A: It's not really criticism. The film is a kind of fable, so it needs a setting that is a bit otherworldly. It wouldn't really work in the Edo period, and the Taisho and Showa eras are already too modern. Also, that characteristic of constant flux, of things changing and disappearing, suited the characters well. You needed to have the feeling that they could suddenly disappear without a trace. I was looking to give the film an edge of fantasy and the Meiji period best allowed me to achieve that.

Q: I have the impression that the way you are viewed, especially outside Japan, is still as 'The man who made Akira'. Does that bother you?

A: I don't really mind how people regard me. You know, when I wrote Akira after Domu - which is even more SF-like than Akira - a lot of fans complained about it. Then, when I made Steamboy after Akira, a lot of Akira fans asked me why I made a film like Steamboy. It's always the same thing. It's useless for me to follow those kinds of opinions. I should do what I want and not repeat myself. I don't mind what others think of me or my work. I don't think there is anything to gain from that for me. What I hate most is to stay stuck in the same spot. Don't get me wrong, I believe it's an honour that people like my work enough to become devoted fans, but each time I feel like I'm no longer in the same spot as them.

Q: But it's not that you've lost interest in science fiction or future scenarios?

A: Not at all. I'm just not interested in visiting places where I've already been. Actually I have an idea for a story now, which is set in the future.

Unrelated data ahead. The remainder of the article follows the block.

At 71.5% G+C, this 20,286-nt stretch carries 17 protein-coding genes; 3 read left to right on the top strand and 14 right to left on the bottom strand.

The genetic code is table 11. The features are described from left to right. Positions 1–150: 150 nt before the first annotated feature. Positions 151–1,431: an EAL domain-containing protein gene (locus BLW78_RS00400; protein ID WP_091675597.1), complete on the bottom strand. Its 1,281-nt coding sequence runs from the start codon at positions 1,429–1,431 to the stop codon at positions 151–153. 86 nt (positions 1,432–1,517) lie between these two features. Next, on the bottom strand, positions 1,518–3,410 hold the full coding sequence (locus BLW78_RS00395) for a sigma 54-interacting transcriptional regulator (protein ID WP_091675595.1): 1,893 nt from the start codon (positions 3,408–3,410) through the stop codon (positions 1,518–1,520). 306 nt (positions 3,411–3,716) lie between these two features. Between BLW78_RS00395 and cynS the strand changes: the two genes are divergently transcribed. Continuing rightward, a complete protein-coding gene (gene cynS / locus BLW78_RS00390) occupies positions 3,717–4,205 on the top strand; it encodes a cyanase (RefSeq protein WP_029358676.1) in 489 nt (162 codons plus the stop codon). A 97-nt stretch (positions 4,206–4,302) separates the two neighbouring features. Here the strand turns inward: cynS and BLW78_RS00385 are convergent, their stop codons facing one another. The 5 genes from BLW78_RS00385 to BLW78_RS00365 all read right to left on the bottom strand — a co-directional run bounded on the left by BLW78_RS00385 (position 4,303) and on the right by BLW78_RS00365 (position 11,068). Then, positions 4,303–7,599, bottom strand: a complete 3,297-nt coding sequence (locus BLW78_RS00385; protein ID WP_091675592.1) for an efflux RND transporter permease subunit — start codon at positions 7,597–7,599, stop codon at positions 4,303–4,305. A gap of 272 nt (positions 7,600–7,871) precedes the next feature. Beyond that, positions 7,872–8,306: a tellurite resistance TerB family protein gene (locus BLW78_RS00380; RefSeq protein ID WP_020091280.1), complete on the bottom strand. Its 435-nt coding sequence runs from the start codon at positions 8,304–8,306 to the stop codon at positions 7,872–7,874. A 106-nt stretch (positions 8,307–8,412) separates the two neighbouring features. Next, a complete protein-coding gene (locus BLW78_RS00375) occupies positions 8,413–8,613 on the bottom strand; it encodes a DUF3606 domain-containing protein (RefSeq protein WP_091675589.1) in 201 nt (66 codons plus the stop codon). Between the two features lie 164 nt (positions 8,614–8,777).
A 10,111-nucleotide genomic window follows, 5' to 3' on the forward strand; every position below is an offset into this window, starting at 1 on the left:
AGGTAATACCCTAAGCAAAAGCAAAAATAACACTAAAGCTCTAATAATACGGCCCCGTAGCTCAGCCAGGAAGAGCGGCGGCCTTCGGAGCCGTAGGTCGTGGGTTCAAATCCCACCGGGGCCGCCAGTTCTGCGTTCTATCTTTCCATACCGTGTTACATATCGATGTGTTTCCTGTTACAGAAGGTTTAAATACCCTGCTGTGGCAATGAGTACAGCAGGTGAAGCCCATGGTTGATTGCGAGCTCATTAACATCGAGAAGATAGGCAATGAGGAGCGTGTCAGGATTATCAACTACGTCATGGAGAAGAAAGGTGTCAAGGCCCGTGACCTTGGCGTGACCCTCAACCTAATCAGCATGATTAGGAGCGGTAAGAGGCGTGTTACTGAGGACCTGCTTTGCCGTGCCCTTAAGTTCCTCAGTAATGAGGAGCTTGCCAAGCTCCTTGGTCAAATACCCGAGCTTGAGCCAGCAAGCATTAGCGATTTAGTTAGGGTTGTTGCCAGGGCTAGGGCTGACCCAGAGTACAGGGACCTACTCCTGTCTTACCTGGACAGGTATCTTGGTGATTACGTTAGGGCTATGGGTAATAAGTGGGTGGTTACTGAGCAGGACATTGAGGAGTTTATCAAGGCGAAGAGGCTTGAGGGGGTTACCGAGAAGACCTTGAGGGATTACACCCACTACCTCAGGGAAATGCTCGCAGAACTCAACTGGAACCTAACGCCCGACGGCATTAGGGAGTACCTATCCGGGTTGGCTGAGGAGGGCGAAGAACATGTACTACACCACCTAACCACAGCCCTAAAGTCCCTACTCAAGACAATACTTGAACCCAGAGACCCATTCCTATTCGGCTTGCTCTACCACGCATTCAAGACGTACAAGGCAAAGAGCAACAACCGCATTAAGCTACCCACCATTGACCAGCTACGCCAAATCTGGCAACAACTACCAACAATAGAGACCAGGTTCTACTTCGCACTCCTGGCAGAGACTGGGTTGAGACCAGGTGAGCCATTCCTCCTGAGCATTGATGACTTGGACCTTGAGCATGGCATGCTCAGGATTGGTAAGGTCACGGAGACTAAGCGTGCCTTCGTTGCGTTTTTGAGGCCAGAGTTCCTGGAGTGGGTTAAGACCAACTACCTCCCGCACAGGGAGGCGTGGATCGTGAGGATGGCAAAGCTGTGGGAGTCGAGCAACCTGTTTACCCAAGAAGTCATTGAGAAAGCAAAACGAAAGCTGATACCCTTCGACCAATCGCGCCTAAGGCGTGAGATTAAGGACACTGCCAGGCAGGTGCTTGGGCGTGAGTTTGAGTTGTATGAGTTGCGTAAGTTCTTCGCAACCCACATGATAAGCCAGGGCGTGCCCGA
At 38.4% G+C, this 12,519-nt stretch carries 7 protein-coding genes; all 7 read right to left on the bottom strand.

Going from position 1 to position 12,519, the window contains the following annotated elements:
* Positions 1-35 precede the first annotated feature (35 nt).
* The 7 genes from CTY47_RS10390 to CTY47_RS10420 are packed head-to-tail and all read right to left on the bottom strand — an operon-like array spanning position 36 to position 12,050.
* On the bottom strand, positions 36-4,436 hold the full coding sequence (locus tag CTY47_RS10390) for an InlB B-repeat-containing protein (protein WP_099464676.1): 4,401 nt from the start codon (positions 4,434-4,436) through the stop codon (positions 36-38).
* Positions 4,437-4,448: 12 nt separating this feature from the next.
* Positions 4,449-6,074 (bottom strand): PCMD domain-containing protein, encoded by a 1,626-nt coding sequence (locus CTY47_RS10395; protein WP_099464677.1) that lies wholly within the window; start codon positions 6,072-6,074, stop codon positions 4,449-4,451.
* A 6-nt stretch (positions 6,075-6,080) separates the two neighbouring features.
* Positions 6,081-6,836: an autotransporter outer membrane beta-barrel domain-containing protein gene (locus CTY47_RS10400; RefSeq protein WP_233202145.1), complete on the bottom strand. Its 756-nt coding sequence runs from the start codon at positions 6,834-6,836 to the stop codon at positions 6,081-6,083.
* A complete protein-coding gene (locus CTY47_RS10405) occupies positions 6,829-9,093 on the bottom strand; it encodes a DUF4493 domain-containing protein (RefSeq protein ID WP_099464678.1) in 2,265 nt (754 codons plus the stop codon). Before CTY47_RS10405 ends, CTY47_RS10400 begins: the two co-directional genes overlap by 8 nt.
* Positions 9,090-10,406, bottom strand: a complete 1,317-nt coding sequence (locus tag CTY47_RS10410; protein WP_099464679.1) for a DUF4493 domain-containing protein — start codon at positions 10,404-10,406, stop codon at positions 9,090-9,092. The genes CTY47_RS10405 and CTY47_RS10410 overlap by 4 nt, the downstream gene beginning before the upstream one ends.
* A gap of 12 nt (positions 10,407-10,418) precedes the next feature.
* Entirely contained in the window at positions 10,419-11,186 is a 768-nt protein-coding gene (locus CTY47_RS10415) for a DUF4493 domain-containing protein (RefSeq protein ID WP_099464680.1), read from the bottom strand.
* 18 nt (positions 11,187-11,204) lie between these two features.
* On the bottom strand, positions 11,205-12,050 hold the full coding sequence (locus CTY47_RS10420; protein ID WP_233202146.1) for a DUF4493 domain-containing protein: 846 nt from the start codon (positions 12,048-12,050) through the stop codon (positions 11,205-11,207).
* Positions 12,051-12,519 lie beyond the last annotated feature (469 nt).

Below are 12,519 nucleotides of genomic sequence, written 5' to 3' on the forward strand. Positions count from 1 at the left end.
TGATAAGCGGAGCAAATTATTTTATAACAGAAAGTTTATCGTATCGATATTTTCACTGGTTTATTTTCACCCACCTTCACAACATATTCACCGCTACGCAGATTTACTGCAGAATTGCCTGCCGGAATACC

Q: Will that be for a movie or a manga?

A: It's for a movie, but it'll probably be really expensive. I wonder how I'm going to get it off the ground... oh well, we'll see (laughs).

Q: The main difference between making films and writing manga is collaboration. Writing manga is something you do all alone, but a movie requires collaboration with a lot of people. You've focused more on filmmaking in recent years, does that mean that you've found more joy in working with others?

A: Yes, that's true. Of course, to work alone is both harder and easier. There's nothing fabulous about drawing comic books. When you finish, you're relieved and happy, but it's the middle of the night and there is no one to share your joy with. With filmmaking you have a party with your crew and then the premiere. All that stuff you miss when you just draw manga. But there are drawbacks to filmmaking too: sometimes it's really difficult to get your ideas across to your crew, for example. But it's true that I've discovered the joy in working with other people. Actually, I have an idea now for a new manga and I can probably do it before my next big film project. The timing would be good, but my motivation is the problem. I'm not sure if I can get myself to sit down at a desk all alone. Unless an editor forces me to. I haven't done any manga in about a decade. I guess you could say I'm a kind of disappearing mangaka (laughs).

Q: Are there any films or directors that you've had an interest in recently?

A: Talk to Her by Pedro Almodovar was really interesting. I felt really unusual emotions when I watched it. The story, the visuals, the acting, the director - they are all wonderful.

Q: Your films are regulars at film festivals now. Do you enjoy these festival experiences?

A: They're fun, but you really feel a strong responsibility for what you've made. It makes me realize that I should be serious about making good films. I only feel that responsibility toward my own films, though. I don't feel that I represent Japan or Japanese cinema in any way.